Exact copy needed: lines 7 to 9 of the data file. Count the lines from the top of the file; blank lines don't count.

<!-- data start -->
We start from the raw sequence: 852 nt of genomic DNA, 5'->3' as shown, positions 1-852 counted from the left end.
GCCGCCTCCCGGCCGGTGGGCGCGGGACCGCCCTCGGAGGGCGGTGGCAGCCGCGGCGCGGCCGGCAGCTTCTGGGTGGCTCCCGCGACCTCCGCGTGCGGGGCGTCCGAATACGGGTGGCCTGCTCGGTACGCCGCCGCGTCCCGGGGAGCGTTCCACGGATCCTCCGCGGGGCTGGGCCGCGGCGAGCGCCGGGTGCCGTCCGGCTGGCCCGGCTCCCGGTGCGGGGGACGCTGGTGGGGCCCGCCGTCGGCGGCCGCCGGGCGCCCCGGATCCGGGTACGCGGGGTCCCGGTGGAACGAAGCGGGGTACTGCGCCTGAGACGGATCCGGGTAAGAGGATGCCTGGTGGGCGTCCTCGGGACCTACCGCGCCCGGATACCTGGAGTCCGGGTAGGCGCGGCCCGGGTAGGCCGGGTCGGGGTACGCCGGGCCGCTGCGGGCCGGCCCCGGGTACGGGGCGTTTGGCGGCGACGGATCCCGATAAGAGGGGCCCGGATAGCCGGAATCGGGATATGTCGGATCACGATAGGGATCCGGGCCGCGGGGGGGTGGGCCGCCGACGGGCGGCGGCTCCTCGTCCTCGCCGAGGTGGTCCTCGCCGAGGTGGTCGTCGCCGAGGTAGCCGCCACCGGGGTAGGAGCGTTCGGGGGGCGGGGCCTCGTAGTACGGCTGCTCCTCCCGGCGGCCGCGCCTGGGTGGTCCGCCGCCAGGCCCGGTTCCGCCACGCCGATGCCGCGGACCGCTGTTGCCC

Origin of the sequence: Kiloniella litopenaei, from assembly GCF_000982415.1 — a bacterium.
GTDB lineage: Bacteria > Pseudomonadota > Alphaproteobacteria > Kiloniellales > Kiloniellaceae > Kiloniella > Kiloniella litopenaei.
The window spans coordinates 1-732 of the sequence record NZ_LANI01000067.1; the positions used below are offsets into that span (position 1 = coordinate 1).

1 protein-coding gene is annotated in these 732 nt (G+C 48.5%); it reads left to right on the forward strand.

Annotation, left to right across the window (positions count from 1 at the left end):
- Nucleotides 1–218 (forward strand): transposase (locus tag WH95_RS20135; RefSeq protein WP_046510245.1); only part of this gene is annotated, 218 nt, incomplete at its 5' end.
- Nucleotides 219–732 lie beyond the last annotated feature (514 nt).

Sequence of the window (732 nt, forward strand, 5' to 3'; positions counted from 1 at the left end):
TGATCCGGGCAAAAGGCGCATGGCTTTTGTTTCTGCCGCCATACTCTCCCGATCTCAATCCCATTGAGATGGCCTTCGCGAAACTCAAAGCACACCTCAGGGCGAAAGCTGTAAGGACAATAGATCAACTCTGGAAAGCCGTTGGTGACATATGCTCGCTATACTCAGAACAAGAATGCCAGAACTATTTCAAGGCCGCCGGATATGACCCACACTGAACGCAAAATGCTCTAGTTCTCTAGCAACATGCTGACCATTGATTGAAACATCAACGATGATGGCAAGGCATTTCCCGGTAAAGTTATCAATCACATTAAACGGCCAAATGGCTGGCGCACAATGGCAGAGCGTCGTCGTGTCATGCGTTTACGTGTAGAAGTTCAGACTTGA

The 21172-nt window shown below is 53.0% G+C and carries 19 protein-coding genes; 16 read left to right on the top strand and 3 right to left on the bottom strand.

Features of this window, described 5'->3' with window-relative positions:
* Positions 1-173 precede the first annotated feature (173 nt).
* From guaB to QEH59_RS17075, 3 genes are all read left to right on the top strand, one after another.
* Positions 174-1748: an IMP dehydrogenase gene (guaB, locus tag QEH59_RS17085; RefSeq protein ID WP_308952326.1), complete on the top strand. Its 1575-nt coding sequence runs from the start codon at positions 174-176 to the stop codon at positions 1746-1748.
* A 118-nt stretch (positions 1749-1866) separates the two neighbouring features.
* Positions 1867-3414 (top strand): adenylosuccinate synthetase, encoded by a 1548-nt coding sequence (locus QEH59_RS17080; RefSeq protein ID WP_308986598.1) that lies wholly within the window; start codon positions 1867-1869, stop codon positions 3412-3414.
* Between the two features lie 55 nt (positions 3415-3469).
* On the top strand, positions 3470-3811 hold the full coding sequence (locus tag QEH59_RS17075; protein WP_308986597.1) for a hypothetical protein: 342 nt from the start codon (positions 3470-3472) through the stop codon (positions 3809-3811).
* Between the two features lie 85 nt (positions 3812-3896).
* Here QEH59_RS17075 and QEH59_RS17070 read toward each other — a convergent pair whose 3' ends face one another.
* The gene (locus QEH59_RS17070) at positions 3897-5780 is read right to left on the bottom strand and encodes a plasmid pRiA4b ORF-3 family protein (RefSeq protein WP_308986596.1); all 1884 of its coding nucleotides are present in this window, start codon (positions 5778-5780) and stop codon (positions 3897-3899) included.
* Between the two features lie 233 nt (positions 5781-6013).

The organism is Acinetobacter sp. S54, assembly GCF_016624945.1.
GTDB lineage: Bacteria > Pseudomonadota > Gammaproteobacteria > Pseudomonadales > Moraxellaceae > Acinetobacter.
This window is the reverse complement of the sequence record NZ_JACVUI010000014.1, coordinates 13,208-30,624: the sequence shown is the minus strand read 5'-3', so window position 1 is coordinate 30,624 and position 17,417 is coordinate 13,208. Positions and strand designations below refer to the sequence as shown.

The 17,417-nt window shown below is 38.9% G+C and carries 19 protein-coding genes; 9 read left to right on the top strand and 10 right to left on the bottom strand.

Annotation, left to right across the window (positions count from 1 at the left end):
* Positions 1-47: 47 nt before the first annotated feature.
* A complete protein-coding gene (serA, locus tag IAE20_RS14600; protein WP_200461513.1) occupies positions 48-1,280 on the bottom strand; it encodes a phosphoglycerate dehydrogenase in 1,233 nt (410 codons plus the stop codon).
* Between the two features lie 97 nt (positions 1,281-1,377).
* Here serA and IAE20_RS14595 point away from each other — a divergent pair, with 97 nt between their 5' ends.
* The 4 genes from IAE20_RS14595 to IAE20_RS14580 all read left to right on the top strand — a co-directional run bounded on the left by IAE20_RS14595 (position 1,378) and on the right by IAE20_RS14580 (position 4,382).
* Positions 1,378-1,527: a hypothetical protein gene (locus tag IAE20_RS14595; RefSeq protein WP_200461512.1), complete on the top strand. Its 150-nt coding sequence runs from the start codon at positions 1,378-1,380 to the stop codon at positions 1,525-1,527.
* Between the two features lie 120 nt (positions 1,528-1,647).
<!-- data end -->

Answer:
Annotation, left to right across the window (positions count from 1 at the left end):
- Nucleotides 1–218 (forward strand): transposase (locus tag WH95_RS20135; RefSeq protein WP_046510245.1); only part of this gene is annotated, 218 nt, incomplete at its 5' end.
- Nucleotides 219–732 lie beyond the last annotated feature (514 nt).